The International Society's constitution permitted individual doctors to join it directly, rather than through one of the national affiliated societies, a provision to which Jung drew attention in a circular in 1934. [34] This implied that German Jewish doctors could maintain their professional status as individual members of the international body, even though they were excluded from the German affiliate (as from other German medical societies operating under the Nazis).[35]

As leader of the international body, Jung assumed overall responsibility for its publication, the Zentralblatt für Psychotherapie. In 1933, this journal published a statement endorsing Nazi positions [36] and Hitler's book Mein Kampf. [37]In 1934 Jung wrote in a Swiss publication, the Neue Zürcher Zeitung, that he experienced "great surprise and disappointment" [38] when the Zentralblatt associated his name with the pro-Nazi statement.

Jung went on to say "the main point is to get a young and insecure science into a place of safety during an earthquake". [39] He did not end his relationship with the Zentralblatt at this time, but he did arrange the appointment of a new managing editor, Carl Alfred Meier of Switzerland. For the next few years, the Zentralblatt under Jung and Meier maintained a position distinct from that of the Nazis, in that it continued to acknowledge contributions of Jewish doctors to psychotherapy.[40]

In the face of energetic German attempts to Nazify the international body, Jung resigned its presidency in 1939,[40] the year the Second World War started.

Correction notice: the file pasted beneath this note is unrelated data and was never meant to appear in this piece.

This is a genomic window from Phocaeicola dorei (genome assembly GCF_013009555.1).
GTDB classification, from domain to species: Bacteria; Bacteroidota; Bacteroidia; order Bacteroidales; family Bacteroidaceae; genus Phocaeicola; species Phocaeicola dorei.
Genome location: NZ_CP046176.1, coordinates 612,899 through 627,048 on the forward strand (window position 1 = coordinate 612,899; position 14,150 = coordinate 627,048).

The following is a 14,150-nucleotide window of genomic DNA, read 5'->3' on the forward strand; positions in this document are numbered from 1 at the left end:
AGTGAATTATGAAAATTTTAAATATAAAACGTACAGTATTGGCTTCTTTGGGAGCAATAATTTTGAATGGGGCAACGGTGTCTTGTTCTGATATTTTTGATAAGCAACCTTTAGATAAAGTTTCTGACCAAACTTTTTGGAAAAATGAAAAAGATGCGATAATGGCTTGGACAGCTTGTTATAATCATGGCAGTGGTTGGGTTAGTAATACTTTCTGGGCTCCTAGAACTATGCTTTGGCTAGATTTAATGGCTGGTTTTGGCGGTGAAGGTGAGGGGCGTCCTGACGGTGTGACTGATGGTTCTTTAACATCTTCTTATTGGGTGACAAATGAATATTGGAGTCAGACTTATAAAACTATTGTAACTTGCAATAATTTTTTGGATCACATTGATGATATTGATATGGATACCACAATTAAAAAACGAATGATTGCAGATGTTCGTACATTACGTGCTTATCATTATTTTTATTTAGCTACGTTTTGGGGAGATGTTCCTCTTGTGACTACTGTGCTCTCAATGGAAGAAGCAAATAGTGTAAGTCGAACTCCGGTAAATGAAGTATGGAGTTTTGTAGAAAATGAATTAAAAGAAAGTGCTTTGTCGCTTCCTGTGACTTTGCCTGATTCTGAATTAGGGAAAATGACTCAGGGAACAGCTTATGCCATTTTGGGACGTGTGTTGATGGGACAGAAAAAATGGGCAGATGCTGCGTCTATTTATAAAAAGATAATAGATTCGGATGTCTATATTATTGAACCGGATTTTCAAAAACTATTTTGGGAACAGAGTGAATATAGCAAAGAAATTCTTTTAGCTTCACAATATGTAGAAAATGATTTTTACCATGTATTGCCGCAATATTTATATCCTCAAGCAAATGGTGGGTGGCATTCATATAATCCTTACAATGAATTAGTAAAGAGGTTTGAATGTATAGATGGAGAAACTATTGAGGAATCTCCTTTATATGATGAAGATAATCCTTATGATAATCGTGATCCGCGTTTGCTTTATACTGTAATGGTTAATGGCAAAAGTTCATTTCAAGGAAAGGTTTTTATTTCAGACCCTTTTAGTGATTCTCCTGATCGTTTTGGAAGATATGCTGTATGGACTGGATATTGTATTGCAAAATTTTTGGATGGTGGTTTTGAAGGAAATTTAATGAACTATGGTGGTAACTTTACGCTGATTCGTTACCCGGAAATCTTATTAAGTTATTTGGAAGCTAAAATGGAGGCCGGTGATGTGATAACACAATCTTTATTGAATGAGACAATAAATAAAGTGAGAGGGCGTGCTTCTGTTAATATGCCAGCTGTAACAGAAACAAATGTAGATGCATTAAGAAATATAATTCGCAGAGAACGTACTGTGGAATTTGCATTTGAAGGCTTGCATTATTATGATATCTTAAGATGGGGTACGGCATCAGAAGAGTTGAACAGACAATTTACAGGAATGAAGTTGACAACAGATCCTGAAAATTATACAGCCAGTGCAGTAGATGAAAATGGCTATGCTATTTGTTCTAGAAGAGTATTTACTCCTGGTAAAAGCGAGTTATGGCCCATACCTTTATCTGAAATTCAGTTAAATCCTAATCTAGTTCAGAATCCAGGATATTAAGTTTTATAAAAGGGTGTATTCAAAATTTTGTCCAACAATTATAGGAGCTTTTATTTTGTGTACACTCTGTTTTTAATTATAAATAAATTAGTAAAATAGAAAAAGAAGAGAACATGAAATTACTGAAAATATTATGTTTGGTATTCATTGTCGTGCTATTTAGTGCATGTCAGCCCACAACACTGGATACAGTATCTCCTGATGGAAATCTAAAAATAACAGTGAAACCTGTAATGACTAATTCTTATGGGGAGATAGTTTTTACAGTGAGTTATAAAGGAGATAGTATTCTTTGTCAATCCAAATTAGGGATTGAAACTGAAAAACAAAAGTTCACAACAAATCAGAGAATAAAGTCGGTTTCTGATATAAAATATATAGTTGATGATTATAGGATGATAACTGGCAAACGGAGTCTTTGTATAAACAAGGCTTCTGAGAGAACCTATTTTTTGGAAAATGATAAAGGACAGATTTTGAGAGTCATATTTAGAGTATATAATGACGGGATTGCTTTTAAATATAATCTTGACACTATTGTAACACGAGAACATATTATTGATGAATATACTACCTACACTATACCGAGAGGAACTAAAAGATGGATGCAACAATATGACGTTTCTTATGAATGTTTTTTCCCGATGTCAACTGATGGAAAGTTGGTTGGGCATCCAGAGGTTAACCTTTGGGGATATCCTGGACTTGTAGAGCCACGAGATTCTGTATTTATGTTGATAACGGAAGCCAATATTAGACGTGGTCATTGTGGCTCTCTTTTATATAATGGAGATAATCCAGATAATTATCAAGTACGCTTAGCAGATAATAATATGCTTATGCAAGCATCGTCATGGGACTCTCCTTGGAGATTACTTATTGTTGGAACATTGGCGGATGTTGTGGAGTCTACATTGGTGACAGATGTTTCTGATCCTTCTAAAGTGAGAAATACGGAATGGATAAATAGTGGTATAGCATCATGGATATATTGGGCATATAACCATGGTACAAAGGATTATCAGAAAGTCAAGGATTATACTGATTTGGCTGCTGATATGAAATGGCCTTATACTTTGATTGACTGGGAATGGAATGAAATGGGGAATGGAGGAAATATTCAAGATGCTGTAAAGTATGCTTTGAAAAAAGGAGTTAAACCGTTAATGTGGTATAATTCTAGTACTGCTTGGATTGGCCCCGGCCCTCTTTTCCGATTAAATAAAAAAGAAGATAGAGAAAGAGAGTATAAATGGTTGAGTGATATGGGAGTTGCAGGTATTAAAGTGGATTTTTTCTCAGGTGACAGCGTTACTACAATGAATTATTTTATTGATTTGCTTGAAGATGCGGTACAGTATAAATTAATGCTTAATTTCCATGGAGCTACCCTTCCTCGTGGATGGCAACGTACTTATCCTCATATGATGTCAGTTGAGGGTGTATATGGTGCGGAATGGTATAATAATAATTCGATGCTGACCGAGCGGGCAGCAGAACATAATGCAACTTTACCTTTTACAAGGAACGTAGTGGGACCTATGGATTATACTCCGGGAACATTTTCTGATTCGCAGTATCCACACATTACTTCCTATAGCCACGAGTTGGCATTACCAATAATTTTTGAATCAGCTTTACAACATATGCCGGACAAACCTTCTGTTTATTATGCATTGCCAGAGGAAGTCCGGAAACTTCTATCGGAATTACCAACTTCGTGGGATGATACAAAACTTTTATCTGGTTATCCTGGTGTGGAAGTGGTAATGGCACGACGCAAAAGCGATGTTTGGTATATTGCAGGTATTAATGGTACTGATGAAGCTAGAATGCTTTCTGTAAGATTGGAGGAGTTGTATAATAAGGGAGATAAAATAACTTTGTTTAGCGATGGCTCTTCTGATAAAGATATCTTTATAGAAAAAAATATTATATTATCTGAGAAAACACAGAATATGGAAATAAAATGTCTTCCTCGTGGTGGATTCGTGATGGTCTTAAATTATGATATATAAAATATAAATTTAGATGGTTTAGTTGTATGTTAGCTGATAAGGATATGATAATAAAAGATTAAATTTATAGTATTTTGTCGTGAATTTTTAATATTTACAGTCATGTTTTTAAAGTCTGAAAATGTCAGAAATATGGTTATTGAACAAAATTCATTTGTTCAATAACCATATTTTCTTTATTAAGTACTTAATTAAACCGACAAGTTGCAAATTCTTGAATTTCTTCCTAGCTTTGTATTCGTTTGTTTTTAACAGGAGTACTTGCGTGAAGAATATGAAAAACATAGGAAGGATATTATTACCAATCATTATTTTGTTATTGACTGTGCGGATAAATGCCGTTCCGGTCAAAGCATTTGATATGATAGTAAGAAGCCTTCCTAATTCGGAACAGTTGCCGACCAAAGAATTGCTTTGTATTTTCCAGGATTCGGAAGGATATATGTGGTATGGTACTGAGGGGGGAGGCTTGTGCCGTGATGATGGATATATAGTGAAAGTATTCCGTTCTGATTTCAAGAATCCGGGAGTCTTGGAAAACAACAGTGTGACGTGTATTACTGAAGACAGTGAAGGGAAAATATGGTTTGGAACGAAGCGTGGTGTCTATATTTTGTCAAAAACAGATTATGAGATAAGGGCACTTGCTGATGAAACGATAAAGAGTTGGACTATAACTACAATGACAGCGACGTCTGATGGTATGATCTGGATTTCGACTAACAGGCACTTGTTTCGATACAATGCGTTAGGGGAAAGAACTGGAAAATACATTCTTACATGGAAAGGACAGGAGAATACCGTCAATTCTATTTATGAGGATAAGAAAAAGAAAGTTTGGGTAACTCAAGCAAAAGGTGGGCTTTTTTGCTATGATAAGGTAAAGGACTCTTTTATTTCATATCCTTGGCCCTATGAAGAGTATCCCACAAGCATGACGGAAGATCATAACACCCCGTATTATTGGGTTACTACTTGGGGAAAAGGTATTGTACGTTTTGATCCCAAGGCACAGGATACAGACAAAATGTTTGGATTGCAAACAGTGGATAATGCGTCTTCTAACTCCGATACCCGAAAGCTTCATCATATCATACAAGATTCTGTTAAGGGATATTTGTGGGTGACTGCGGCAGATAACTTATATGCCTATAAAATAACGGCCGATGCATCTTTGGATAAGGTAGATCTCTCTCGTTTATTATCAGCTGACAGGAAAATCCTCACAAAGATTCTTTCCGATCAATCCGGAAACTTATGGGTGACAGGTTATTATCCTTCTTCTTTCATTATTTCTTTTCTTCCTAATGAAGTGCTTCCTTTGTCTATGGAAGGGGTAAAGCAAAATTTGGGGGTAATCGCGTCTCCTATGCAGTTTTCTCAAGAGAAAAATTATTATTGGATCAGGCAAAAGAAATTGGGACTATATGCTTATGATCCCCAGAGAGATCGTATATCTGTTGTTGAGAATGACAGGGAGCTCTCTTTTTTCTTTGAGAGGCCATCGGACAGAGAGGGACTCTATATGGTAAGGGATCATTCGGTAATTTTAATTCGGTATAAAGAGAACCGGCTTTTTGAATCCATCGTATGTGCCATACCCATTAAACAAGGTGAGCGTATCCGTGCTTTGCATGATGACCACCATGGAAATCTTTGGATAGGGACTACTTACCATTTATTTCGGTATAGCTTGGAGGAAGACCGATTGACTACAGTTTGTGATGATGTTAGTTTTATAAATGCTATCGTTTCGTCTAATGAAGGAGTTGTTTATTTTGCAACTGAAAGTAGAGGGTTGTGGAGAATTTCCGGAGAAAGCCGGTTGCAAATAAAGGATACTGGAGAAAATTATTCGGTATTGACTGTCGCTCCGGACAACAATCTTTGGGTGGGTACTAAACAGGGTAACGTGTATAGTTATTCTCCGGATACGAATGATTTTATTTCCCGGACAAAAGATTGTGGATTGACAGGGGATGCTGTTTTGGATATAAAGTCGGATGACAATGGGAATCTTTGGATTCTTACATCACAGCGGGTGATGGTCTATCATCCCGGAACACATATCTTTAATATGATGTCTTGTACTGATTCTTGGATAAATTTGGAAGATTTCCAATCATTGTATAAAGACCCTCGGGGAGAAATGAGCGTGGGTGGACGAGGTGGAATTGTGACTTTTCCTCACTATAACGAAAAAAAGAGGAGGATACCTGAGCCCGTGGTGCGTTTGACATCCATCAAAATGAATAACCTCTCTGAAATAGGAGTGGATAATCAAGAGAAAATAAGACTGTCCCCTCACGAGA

[edit] Influence

Jung has had an enduring influence on psychology as well as wider society. He founded a new school of psychotherapy, called analytical psychology or Jungian psychology.

[edit] Spirituality as a cure for alcoholism

Jung recommended spirituality as a cure for alcoholism and he is considered to have had an indirect role in establishing Alcoholics Anonymous.[42] Jung's influence can sometimes be found in more unexpected quarters. For example, Jung once treated an American patient (Rowland Hazard III), suffering from chronic alcoholism. After working with the patient for some time and achieving no significant progress, Jung told the man that his alcoholic condition was near to hopeless, save only the possibility of a spiritual experience. Jung noted that occasionally such experiences had been known to reform alcoholics where all else had failed.

Rowland took Jung's advice seriously and set about seeking a personal spiritual experience. He returned home to the United States and joined a Christian evangelical Re-Armament movement known as the Oxford Group. He also told other alcoholics what Jung had told him about the importance of a spiritual experience. One of the alcoholics he told was Ebby Thacher, a long-time friend and drinking buddy of Bill Wilson, later co-founder of Alcoholics Anonymous (AA). Thacher told Wilson about Jung's ideas. Wilson, who was finding it impossible to maintain sobriety, was impressed and sought out his own spiritual experience. The influence of Jung thus indirectly found its way into the formation of Alcoholics Anonymous, the original twelve-step program, and from there into the whole twelve-step recovery movement, although AA as a whole is not Jungian and Jung had no role in the formation of that approach or the twelve steps.